Jersey City, N.J., August 20, 2010 — A recent special report from Regulatory Research Associates, a division of SNL Energy, reveals that the average regulated retail price of electricity rose in 2009 at a rate greater than inflation.
Using data from SNL Energy and the U.S. Department of Commerce, the RRA report shows that the average bundled price to ultimate customers in 2009 rose 2.1 percent to 9.87 cents/KWH compared to a 1.2 percent increase in GDP-PI, a real price increase of 0.9 percent.
Since 2004, in inflation-adjusted terms, prices have risen 15 percent to ultimate customers. Residential prices have also increased 15 percent, while commercial and industrial prices have risen 9 percent and 12 percent, respectively.
“There are several driving forces behind this phenomenon, including the expiration of restructuring-related generation rate freezes and the associated implementation of competitive wholesale procurement,” said Lillian Federico, senior vice president at RRA. “Increasing environmental compliance costs, utility infrastructure investment, and rising employee benefit and health care costs have also played a part. As a result, we expect electric prices to continue to rise at a rate that exceeds inflation, as utilities seek recovery from regulators of these costs.”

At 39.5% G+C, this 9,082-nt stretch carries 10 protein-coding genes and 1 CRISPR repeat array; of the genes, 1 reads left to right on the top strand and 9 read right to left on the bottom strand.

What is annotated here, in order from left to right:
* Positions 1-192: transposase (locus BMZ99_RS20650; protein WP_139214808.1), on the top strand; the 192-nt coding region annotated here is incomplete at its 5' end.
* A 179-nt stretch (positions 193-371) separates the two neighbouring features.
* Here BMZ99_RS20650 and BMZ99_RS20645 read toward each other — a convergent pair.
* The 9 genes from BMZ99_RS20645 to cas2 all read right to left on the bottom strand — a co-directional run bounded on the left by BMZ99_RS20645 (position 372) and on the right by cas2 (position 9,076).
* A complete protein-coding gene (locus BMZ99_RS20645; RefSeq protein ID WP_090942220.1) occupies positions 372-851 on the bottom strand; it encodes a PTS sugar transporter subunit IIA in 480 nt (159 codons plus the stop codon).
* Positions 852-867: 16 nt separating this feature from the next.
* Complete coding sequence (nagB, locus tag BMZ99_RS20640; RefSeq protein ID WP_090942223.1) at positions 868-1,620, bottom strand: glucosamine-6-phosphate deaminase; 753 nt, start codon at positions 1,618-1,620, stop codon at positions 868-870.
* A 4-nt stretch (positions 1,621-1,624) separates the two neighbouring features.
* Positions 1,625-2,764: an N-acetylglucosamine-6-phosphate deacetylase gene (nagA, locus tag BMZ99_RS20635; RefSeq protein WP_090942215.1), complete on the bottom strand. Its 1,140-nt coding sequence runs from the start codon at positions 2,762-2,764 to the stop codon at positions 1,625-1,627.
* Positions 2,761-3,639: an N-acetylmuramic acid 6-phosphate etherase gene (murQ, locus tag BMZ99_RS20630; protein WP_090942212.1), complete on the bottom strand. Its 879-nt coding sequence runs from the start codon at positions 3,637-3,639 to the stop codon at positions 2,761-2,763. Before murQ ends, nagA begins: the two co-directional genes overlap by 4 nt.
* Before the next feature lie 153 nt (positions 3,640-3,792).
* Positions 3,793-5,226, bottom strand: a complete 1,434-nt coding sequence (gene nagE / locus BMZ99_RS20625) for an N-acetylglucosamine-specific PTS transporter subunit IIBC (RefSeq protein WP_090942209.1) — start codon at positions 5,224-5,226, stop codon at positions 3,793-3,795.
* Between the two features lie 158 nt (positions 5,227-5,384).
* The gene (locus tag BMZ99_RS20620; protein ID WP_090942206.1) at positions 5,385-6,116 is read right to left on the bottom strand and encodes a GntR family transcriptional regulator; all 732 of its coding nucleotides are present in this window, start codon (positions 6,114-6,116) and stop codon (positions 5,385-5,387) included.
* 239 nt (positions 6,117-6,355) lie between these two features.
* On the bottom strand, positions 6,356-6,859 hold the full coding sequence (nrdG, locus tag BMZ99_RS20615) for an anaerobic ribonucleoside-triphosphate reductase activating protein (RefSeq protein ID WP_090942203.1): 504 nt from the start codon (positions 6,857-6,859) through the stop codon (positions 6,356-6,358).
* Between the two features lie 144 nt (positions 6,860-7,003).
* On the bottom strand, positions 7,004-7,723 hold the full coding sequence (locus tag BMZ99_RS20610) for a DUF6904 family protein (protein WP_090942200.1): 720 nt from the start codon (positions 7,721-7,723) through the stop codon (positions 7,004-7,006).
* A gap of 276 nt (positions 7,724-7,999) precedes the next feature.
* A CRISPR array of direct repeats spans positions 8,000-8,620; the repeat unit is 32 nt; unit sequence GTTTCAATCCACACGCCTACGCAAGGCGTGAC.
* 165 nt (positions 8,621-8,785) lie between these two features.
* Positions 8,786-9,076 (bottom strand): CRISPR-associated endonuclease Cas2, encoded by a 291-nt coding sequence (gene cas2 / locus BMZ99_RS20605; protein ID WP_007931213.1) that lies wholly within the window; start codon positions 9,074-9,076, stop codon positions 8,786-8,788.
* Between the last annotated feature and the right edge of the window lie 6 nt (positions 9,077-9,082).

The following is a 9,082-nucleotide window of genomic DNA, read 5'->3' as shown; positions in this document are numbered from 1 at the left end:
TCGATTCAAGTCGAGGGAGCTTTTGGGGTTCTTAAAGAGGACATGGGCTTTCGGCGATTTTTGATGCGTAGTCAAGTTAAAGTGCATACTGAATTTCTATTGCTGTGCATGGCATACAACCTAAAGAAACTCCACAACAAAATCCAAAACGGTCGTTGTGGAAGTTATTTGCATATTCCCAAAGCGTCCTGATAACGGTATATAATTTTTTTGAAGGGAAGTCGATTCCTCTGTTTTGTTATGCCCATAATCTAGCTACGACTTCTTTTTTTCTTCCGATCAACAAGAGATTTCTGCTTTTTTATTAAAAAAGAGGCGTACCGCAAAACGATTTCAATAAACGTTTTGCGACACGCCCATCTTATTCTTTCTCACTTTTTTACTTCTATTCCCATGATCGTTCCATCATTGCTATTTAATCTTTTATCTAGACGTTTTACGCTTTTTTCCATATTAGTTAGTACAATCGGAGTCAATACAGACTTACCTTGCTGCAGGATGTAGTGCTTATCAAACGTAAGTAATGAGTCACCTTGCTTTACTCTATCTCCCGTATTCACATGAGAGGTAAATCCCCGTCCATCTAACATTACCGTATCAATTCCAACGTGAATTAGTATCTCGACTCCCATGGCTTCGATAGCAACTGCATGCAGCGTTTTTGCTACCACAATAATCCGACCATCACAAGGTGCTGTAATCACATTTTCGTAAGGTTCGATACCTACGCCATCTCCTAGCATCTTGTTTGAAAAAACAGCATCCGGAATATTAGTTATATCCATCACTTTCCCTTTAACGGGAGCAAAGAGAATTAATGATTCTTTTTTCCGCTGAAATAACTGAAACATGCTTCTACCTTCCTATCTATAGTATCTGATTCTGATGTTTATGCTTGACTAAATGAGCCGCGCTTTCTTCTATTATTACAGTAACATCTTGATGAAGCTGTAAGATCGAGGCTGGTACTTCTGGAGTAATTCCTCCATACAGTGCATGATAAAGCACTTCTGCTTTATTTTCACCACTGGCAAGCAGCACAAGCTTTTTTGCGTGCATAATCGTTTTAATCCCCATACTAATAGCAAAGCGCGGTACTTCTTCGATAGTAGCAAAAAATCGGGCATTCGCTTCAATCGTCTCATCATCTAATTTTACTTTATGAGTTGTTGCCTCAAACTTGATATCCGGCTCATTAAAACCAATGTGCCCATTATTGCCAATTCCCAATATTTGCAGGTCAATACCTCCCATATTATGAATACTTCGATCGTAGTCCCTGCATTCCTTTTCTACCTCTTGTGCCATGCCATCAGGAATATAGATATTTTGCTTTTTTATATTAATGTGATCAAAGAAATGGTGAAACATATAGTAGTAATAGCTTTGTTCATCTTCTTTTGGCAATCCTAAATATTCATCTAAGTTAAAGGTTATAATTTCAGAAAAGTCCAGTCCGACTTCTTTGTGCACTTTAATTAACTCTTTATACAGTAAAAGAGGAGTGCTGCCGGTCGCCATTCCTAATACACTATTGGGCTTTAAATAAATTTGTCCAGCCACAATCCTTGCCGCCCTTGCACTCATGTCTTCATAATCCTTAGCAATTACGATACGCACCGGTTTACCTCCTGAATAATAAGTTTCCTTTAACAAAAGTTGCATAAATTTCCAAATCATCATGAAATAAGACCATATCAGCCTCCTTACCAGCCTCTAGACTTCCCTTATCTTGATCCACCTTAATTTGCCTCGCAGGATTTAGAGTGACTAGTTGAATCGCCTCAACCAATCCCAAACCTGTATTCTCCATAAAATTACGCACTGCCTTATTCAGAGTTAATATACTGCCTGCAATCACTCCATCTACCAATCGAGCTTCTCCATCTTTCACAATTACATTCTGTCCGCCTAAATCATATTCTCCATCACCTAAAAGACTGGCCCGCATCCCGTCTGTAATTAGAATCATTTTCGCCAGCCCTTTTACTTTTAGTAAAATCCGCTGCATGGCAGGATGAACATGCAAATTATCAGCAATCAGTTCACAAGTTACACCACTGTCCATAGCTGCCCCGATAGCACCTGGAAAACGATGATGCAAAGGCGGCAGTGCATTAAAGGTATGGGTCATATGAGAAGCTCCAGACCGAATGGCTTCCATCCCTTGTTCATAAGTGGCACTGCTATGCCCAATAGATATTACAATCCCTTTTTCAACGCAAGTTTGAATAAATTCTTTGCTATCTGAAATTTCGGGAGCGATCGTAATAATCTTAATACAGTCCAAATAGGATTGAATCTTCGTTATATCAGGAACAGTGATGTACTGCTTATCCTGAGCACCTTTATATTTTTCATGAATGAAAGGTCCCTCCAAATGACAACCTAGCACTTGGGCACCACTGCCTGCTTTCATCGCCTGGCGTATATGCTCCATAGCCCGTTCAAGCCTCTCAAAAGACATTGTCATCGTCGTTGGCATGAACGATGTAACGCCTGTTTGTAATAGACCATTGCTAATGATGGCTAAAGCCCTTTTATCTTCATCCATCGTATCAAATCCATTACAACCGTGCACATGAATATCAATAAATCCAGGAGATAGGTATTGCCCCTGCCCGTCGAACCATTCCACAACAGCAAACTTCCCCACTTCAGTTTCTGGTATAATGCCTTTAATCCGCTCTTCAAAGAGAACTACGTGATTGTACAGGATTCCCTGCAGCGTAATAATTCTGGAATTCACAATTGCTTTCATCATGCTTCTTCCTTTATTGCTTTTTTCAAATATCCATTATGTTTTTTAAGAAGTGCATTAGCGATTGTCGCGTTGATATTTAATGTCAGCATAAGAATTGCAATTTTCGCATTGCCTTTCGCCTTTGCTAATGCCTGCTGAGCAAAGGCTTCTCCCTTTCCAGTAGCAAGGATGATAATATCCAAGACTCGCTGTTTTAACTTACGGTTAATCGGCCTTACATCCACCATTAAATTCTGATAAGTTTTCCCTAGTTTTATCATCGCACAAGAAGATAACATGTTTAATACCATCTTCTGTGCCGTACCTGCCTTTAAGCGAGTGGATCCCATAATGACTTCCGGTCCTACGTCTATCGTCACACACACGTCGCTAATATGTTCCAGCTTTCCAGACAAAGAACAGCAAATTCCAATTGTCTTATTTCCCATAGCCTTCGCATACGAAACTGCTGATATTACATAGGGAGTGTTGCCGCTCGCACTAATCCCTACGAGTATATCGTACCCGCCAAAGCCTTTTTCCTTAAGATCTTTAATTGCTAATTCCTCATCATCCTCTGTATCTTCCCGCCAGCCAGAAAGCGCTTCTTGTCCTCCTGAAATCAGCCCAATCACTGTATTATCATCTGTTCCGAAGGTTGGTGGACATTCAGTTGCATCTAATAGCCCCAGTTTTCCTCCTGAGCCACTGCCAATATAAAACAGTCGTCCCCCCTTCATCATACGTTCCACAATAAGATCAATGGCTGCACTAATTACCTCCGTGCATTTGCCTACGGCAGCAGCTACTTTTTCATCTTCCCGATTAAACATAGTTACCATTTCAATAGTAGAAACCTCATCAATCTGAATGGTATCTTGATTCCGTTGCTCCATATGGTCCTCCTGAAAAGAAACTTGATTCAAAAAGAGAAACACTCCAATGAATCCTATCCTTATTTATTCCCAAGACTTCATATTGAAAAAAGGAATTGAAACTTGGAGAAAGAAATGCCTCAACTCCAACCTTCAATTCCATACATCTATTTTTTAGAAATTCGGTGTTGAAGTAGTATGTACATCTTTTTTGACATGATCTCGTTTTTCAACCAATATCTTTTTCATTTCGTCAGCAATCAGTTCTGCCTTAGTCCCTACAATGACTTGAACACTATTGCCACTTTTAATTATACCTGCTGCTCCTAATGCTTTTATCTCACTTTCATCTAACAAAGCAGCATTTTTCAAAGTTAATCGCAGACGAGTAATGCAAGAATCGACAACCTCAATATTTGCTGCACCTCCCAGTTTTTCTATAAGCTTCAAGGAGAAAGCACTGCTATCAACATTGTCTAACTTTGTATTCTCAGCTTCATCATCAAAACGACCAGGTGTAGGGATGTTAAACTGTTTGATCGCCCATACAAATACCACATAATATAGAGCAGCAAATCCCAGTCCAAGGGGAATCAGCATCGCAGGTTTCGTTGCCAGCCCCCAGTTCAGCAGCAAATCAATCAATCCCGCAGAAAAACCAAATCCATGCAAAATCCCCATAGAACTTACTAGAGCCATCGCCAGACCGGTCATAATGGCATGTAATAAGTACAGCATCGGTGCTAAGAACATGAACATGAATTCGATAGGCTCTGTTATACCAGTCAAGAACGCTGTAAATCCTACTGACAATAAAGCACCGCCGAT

“Average Regulated Retail Price of Electricity: 2009 & Comparative Historical Data” provides details concerning the price paid for electricity by retail customers of the major investor-owned electric utilities in the United States during 2009, 2008, and 2007, and a broad overview of historical trends in electric prices back to 1974.
SNL Energy, a division of SNL Financial, provides comprehensive intelligence for the power, natural gas and coal markets through an online service that integrates news, data, analytics and research.
RRA provides independent research and consultation on electric utility securities and regulation, with a reputation for unmatched expertise in both areas. Acquired by SNL Energy in 2005, RRA remains the industry leader on regulatory issues affecting utilities.